Calligraphic painting follows on from biomorphic painting and there is a fine line between the two at the beginning of the 20th Century. Paul Klee's They're biting, makes an interesting comparison with one of Archile Gorky's paintings, which features lamps and what looks like a ceiling fan. The forms grow from biomorphic shapes, and likewise with Klee, although one can identify the fish etc. the shapes are almost biomorphic. Klee's painting Cosmic Flora of 1923 hints at callibraphic marks.
Stuart Davis in 1924 was probably the first to introduce text and advertising with his Odol painting, wich eventually led to Pop art. Charles Demuth was also painting at this time and in 1928 painted I Saw the Figure 5 in Gold. Even earlier, Joseph Stella, in his Battle of Lights, Coney Island painted in 1914 introduced calligraphy for the name of the Park.
Franz Klein painted large black paintings which featured calligraphic shapes which are almost Eastern in influence. He uses calligraphic marks quite differently from other artists by enlarging them and painting them in black as the only subject matter of the painting.
Willem de Kooning also used a mixture of biomorphic and calligraphic motifs in his work which is identified as action painting because of these interesting gestural marks which have been worked at speed.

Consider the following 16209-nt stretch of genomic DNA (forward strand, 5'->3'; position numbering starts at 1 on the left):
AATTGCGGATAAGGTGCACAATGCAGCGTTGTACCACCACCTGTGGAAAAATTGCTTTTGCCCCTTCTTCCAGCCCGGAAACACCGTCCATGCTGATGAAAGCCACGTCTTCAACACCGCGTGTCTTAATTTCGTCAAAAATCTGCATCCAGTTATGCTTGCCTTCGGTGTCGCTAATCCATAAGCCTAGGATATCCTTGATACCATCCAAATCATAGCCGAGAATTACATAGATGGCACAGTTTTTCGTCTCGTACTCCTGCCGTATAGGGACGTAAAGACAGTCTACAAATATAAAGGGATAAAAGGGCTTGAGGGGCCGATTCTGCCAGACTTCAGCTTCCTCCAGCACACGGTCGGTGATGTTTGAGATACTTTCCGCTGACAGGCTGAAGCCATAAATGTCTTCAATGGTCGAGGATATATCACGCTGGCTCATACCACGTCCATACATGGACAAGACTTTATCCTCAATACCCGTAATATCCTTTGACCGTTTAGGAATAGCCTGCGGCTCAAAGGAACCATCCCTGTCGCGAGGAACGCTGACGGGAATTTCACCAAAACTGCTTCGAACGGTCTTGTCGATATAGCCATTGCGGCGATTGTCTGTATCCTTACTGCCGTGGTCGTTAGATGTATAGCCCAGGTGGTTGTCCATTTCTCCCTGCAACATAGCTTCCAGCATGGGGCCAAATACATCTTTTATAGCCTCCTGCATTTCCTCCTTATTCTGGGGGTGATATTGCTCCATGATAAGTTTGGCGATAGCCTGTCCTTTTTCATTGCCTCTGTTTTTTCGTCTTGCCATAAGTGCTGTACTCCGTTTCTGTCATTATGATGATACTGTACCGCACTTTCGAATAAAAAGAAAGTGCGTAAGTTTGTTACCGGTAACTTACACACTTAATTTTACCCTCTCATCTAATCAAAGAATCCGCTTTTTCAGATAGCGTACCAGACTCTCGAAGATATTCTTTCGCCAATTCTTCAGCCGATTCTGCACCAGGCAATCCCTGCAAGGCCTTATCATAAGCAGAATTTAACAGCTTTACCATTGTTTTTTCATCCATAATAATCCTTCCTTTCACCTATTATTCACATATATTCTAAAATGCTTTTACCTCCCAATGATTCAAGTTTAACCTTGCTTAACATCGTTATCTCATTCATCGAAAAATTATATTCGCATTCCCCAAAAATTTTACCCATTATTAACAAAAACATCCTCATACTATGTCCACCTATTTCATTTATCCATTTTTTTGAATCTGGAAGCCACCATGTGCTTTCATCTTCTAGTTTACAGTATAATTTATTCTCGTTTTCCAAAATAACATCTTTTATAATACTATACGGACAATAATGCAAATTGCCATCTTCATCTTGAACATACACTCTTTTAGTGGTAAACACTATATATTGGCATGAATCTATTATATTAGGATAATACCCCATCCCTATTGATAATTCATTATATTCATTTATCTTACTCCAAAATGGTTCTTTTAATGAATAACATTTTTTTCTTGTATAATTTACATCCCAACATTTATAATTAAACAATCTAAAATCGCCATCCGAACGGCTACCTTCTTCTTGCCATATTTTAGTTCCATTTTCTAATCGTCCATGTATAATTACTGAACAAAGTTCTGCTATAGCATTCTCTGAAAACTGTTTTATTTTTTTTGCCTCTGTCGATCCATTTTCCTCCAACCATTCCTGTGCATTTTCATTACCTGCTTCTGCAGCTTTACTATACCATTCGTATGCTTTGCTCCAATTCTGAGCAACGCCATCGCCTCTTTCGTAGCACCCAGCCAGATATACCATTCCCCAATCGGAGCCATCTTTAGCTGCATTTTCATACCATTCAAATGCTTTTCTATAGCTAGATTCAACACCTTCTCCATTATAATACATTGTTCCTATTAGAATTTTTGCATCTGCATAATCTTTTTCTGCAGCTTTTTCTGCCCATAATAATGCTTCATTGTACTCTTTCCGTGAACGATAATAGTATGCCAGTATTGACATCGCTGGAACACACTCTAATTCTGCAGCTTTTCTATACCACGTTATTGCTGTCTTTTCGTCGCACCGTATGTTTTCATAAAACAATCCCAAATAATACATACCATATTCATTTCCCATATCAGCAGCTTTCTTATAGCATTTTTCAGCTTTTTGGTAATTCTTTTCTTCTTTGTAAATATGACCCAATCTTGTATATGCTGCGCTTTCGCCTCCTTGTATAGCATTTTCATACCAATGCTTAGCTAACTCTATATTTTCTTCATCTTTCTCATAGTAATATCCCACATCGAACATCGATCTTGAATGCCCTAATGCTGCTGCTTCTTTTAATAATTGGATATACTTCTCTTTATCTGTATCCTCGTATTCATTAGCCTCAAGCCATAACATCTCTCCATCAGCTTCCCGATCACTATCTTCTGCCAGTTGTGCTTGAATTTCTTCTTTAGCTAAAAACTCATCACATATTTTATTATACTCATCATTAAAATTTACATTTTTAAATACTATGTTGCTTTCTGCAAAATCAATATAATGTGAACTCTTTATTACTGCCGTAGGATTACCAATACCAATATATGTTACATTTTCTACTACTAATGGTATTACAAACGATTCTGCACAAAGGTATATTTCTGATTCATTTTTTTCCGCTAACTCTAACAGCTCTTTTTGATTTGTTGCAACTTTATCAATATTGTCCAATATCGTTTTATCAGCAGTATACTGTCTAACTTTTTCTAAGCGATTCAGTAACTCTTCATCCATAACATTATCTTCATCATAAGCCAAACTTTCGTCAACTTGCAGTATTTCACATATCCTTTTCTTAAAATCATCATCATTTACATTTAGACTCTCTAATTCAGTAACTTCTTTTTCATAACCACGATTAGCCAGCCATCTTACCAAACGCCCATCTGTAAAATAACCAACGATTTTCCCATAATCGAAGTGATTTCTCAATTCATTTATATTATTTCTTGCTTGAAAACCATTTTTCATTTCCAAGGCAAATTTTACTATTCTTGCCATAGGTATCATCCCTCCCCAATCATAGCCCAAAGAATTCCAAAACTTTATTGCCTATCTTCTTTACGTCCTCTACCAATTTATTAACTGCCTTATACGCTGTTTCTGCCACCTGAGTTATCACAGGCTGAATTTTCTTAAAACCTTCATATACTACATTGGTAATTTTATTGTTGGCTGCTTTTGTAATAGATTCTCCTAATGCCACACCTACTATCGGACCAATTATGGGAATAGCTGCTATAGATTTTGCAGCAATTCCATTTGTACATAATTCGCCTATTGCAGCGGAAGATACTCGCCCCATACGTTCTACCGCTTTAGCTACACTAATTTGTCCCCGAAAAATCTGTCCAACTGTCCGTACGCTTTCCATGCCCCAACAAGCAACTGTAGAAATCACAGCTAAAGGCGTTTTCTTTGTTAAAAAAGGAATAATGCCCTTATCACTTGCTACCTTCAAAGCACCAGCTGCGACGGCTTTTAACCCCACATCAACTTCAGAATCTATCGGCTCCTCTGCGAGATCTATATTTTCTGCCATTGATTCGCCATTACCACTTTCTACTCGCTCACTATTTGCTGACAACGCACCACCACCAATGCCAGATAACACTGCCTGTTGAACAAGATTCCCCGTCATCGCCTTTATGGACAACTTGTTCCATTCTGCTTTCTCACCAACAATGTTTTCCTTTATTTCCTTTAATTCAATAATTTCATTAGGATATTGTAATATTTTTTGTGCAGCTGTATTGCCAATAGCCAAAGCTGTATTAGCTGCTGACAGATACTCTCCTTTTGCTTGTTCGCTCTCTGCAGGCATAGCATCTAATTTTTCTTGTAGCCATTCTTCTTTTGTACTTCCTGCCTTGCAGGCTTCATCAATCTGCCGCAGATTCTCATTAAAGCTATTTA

Adolph Gottlieb's painting, The Alchemist, uses symbols and pseudo textural marks in a grid construction, and in this particular case it relates to the subject of the painting as the symbols are scientific in character.
Jasper John's uses calligraphic text in his painting Periscope, and in his readymades. He also uses text for Savarin, the name of the Toffee tin, as well as beer cans and the figures in work that alludes to dollar bills. Any Warhol, uses text on soup tins in the same way, and of course text appears when using collage, particularly Richard Hamilton.
It's difficult to define Jackson Pollock's work as calligraphic, I would say more biomorphic, and in this way he uses paint in a similar way to Willem de Kooning, and later Frank Stella.
Robert Cottingham's photorealistic work features text but in an illustrative way, not as a motif, in much the same way that Roy Lichtenstein includes it as " speech bubble" text.
Cy Twombly uses text a lot in his paintings and of course many Conceptual Artists do to, particularly with Blinkey Palermo's Latitude and Date paintings.